Once we did all that, our results showed that most of the obsidian at Calixtlahuaca came from three sources; Ucareo in the Tarascan Empire, and Otumba and Pachuca in the Aztec Empire.  We also had occasional pieces from seven other sources, including four pieces from minor Toluca Valley sources. The proportions of the three major sources change over time, with increasing percentages of material from the Aztec Pachuca and Otumba sources over time (Figure 1). However, for all phases, the percentages of Ucareo obsidian at Calixtlahuaca are much higher than at other sites in Central Mexico (Golitko and Feinman 2015). This might be related to the presence of intrusive sites with Matlatzinca style ceramics near the Ucareo source (Hernandez and Healan 2008).

Figure 1. The percentages of obsidian from difference sources at Calixtlahuaca over time, after various correction factors were applied.

Another way to think about obsidian source frequencies is whether the volume of obsidian at a site is changing over time. One way to do this is to calculate the ratio of obsidian artifacts to ceramic sherds. At Calixtlahuaca, the volume of obsidian reaching the site during the Yata (LPC-B) phase drops, meaning that even though there is a higher percentage of obsidian from Aztec sources, this is because there is less Ucareo obsidian reaching the site, not because there is actually more Aztec obsidian (Figure 2). This is interesting because it suggests that the near-total Aztec monopoly on obsidian at other sites might have been due to cutting off access to other sources, rather than flooding the market with increased supply.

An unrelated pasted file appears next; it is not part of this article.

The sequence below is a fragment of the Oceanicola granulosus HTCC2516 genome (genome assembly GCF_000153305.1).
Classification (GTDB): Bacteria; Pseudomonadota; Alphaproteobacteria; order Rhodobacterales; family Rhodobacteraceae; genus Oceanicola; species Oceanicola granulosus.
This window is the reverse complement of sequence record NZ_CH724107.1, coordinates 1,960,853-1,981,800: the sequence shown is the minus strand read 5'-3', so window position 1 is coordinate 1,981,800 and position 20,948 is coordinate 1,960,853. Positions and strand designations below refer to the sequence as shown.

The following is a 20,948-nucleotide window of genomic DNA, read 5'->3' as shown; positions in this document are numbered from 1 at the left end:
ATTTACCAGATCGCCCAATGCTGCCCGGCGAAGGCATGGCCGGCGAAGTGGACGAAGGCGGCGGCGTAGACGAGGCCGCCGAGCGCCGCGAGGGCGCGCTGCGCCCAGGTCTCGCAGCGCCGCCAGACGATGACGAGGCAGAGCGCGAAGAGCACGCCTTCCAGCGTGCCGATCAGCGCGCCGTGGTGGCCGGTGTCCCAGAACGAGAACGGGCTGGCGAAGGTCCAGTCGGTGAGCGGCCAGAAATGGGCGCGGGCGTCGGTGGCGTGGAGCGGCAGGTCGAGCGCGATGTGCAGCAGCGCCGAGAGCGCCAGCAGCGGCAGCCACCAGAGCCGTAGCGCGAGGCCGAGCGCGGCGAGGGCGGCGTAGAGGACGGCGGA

Figure 2. The frequencies of obsidian from difference sources per 1000 sherds over time at Calixtlahuaca

Works Cited:

Golitko, Mark and Gary M. Feinman
                2015       Procurement and Distribution of Pre-Hispanic Mesoamerican Obsidian 900 BC-AD 1520: a Social Network Analysis. Journal of Archaeological Method and Theory 2015(22):206-247.

Hernández, Christine L. and Dan M. Healan
                2008       The Role of Late Pre-Contact Colonial Enclaves in the Development of the Postclassic Ucareo Valley, Michoacan, Mexico. Ancient Mesoamerica 19(2):265-282.